It is quite common that a product is comprised of different components, and a component is used by different products. We suggest to set up builds for these components and products separately in this case, and utilize QuickBuild's dependency mechanism to use result of component builds in product builds.
QuickBuild implements build dependency through a special repository type - QuickBuild Repository. Assume we have two configurations: root/product and root/component. Configuration root/product is created to build the product, and configuration root/component is created to build component. To use component artifacts, you will need to:
- Switch to repositories tab of root/product, and define a QuickBuild repository there retrieving desired files from desired build of root/component.
- Switch to steps tab of root/product, and add a checkout step into step execution graph to check out from the repository defined above.
If the product depends on multiple components, you will just need to define multiple QuickBuild repositories corresponding to these components, and add multiple checkout steps to check out from these repositories in the product configuration. You can even arrange these checkout steps in a parallel composition step to resolve and retrieve multiple dependencies simultaneously.
Taking the example used in the above section, before retrieving artifacts from configuration root/component, QuickBuild needs to determine which build in root/componentA to be used. The process of resolving dependency build is called dependency resolution in QuickBuild, and is controlled by the property build when define the QuickBuild repository as shown below:
Currently this property can take one of below value:
- latest finished build (generate new if necessary)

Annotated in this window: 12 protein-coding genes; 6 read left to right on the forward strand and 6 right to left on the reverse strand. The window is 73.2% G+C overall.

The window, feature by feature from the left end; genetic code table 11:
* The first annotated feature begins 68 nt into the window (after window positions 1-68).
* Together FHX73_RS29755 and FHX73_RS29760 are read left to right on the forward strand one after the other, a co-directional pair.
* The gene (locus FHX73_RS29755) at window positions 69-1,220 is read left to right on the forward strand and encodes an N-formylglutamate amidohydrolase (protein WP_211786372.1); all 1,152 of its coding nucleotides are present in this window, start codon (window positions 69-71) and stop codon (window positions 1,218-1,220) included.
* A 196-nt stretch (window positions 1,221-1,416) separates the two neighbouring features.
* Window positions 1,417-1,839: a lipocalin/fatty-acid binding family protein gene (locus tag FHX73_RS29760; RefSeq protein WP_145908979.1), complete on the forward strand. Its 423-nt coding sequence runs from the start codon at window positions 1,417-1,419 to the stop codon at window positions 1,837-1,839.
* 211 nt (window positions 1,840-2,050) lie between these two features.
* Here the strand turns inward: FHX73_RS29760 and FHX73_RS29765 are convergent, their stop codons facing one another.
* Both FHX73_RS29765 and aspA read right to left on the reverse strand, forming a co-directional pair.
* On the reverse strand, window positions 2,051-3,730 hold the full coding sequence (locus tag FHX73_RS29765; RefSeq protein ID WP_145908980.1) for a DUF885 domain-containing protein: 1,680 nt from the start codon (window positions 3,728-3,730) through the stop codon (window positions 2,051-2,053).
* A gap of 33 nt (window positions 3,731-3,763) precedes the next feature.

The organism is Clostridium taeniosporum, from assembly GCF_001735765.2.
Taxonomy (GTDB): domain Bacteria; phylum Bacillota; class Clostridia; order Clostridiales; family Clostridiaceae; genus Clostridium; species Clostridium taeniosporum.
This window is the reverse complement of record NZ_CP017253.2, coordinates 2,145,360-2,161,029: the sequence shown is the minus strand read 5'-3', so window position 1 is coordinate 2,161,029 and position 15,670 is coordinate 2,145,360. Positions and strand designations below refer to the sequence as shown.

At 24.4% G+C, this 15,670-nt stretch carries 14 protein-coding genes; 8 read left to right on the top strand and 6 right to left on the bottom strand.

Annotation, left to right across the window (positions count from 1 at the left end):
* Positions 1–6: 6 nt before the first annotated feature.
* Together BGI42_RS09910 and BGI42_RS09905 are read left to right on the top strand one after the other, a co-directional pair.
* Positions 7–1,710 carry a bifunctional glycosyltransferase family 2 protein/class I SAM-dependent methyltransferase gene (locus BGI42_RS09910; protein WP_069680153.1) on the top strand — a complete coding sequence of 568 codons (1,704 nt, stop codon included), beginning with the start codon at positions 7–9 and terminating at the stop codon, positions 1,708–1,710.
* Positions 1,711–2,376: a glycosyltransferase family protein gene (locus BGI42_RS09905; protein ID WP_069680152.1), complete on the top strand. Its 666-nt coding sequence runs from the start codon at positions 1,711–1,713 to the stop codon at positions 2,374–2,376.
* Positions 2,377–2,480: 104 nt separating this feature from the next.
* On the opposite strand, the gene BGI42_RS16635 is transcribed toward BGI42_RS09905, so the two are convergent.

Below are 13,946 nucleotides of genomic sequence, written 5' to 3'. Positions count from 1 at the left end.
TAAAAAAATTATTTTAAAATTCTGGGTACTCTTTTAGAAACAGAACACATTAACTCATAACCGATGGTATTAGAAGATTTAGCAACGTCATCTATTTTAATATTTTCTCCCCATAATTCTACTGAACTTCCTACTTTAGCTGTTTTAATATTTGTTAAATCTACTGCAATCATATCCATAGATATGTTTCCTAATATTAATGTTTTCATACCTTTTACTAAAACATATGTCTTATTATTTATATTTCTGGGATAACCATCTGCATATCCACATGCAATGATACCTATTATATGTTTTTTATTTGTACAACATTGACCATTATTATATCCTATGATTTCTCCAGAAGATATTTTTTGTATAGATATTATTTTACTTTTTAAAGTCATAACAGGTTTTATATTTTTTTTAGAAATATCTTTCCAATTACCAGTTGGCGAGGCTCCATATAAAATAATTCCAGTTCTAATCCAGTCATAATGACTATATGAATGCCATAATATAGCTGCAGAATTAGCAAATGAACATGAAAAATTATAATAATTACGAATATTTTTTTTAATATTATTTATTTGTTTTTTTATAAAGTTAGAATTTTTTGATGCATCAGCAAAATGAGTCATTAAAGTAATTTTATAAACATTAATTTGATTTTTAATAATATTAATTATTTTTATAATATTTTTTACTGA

If this value is selected, QuickBuild will check if a new build is necessary in the dependency configuration (root/component in this case) when resolve the dependency build. If the build is necessary, the newly generated build will be used as the actual dependency build; otherwise, the current latest finished build will be resolved.
Variables can be specified to control the dependency build process in this case.
- latest finished build
If this value is selected, QuickBuild will directly resolve the dependency build as the latest finished build without attempting to generate a new build in the dependency configuration even if build condition is satisfied.
- latest recommended build
If this value is selected, QuickBuild will resolve the dependency build as the latest recommended build. This is very useful to make sure that the product builds always use good and approved builds from component configurations. Newly introduced features in component builds will not affect product builds unless they are approved.
- latest successful build
If this value is selected, QuickBuild will resolve the dependency build as latest successful build.
- specify a build version
If this option is choosed, you will need to specify a particular build version to be used as dependency build.